When we consume more salt than the kidneys can process, the excess retains water and the blood volume increases. Thus, increasing the blood pressure. Often mentioned as high blood pressure.
The pressure that is consistently high is called hypertension and long-term hypertension is a risk factor for many illnesses, comprising heart disease, stroke and kidney failure.
Heart disease and stroke come about because over time the high blood pressure caused by too much sodium makes the blood vessels less elastic and more prone to buildup of fatty deposits. This causes the vessels to harden, thicken and narrower, making the heart to work harder. Ultimately, increasing the risk of heart attack, heart failure or stroke.
On top of these, high blood pressure causes vascular stress on the kidneys. In this situation, it damages small blood vessels in the nephrons which is part of the kidney that filter toxins and wastes from the body. Thus, decreases normal kidney function and leads to kidney disease.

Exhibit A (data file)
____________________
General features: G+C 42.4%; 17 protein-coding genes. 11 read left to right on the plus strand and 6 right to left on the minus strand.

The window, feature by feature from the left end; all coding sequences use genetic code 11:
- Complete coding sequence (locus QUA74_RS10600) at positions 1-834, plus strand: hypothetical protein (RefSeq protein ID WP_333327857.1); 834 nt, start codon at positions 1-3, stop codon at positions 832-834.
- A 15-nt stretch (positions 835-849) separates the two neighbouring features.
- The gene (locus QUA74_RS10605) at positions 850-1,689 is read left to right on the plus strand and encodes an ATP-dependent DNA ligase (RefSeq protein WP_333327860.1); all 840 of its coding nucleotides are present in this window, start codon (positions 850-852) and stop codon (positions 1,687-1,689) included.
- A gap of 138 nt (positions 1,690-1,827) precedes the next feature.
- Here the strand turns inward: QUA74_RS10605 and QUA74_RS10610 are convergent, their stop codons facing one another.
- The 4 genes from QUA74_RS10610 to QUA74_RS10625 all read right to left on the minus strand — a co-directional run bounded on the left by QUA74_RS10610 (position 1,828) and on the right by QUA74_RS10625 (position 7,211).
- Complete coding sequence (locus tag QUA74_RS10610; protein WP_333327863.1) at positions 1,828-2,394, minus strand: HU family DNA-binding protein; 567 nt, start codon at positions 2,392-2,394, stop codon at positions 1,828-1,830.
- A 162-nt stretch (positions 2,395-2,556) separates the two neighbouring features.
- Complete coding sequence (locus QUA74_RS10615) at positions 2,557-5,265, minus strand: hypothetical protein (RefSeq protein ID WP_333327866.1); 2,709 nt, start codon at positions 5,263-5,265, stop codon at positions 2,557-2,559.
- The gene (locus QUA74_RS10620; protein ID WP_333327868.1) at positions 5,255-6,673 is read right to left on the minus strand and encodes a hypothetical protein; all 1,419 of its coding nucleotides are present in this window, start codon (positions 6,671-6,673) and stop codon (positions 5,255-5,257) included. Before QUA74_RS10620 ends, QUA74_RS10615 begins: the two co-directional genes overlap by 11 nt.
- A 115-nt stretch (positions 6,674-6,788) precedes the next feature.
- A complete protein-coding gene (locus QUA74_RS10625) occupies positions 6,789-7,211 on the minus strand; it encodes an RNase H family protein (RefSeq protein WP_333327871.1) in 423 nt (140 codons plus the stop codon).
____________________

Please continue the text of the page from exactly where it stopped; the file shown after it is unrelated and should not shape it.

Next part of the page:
In addition, high consumption of salt increases the amount of protein in the urine which is another risk factor for the decline of kidney function.
The National Heart, Lung and Blood Institute recommends healthy adults and children over the age of 14 to consume no more than 2,300 milligrams of sodium a day, equivalent to 6 grams of table salt or about 1 teaspoon. Children younger than 14 may need to eat even less based on their age and gender.
If you have high blood pressure, you may need to restrict salt intake even more. In this case, check with your doctor or health care provider on the appropriate amount of salt consumption.